Whose Revolution Was It Anyway?
whoooo26505 at yahoo.com
Sun Aug 6 09:12:32 PDT 2006
There are two issues as I see them: (1) how much did militias contribute to the military victory; and (2) what did it cost states to have them. For what it is worth -- and it may not be worth much -- I am in the camp that says the organization of militias had very little to do with the eventual military victory. They were, of course, quite helpful in isolated battles -- Saratoga being the big one -- but on the whole they were as Washington stated, "whooping hallowing" fighters, often drunk, not properly disciplined or battle trained. But it still must be the case that they cost States something in terms of money. You had to have armories, supplies, and, I believe, 1-year enlistments. When states had to contribute to the continental army, they frequently just gave a portion of their state militias. In fact, that's all the continental army was at first: states turning over militia enlistments to the control of Washington. (One wonders whether Washington's force isn't best
characterized as a charity militia itself. The enlistments were temporary; membership was a revolving door. I bet that when fighters went back home, they took their guns with them).
So my guess is that whatever money went into self defense had the priority of "militia first" and hand-me-down "seconds" for Washington. (P.S. I also liked Stacy Schiff's book. Your comment about Franklin and the French was quite correct).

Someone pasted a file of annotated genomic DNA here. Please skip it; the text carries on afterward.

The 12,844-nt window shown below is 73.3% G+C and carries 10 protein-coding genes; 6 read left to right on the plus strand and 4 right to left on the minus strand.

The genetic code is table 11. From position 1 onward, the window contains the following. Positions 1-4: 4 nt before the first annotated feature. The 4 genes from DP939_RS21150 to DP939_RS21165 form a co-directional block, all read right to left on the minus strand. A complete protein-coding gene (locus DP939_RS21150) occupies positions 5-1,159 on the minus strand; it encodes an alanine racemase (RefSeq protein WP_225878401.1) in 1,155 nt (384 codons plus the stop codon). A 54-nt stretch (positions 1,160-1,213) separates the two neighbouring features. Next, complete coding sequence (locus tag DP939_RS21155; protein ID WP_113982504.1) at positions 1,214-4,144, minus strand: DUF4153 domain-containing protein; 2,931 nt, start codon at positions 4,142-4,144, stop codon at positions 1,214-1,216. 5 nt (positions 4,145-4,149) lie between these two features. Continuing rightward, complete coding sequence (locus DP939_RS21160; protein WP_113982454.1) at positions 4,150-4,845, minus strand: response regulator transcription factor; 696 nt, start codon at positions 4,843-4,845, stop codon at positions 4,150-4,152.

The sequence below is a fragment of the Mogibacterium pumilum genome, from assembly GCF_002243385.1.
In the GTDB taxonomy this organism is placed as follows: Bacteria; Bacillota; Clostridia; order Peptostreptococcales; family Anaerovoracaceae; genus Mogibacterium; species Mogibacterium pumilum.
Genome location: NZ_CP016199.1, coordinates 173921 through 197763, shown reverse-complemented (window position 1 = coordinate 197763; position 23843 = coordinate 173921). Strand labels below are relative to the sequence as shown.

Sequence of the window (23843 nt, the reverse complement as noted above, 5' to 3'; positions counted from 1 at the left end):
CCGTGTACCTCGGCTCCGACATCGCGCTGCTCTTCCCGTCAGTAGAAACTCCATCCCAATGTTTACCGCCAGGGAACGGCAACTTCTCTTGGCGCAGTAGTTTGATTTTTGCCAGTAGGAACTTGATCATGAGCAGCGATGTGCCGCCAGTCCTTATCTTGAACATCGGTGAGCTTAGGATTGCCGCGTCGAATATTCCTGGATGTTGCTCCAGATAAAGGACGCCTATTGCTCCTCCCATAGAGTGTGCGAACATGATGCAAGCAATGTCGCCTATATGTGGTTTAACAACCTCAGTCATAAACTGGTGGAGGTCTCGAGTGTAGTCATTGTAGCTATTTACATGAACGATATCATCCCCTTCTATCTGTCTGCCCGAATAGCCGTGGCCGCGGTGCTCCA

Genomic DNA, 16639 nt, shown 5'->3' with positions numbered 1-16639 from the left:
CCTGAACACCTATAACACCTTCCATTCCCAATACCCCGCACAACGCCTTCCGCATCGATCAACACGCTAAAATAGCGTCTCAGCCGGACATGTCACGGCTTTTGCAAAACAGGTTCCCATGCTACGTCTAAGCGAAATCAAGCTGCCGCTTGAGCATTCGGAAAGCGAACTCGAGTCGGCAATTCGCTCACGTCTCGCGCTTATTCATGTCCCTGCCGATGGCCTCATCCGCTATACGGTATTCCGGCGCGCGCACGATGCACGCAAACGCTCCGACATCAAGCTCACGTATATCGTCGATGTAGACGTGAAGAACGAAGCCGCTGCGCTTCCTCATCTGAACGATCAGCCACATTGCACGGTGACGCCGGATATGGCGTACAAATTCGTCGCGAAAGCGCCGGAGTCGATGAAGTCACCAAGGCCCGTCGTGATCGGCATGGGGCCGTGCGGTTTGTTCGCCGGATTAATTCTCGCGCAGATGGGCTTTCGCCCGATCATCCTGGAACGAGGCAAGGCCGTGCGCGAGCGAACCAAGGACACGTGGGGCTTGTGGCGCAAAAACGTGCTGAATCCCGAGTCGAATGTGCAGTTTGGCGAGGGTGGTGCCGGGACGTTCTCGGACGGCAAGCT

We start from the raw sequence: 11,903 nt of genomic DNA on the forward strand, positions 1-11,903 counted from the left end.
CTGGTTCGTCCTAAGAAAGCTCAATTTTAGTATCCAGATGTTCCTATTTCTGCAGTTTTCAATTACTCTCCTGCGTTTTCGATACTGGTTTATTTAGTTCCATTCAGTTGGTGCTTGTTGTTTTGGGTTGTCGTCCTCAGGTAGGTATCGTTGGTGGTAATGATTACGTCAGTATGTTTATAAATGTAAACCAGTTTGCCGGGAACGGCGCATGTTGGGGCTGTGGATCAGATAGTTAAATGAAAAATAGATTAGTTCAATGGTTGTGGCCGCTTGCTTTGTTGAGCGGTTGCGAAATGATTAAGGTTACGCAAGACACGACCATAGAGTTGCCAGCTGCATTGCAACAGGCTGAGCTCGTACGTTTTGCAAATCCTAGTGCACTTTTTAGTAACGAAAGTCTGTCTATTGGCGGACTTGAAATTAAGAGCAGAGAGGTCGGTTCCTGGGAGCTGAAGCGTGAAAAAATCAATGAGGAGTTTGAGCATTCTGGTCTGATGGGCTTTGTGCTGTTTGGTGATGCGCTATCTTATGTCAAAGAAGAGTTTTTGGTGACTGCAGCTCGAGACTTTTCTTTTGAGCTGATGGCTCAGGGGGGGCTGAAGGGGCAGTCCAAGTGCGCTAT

Sanford Levinson <SLevinson at law.utexas.edu> wrote:
Though how significant, when alll is said and done, were the state militias. One of Michael Belleisles's arguments in his now discredited book (because of the data on gun ownership)--the rest of the book received far less criticism, so far as I am aware)--is that the relatively amateur militias contributed quite little, as against Washington's more professional soldiers and, once more, the French.
Jack rakove has taken me to task for overemphasizing local militias in my reading of the 2nd Amendment. I don't recant so far as the ideological history of the amendment is concerned, but I agree with Jack that ideology is not always a good guide to what actually happened.
- Sanford Levinson
(Sent from a Blackberry)
Dr. Sean Wilson, Esq.
Penn State University
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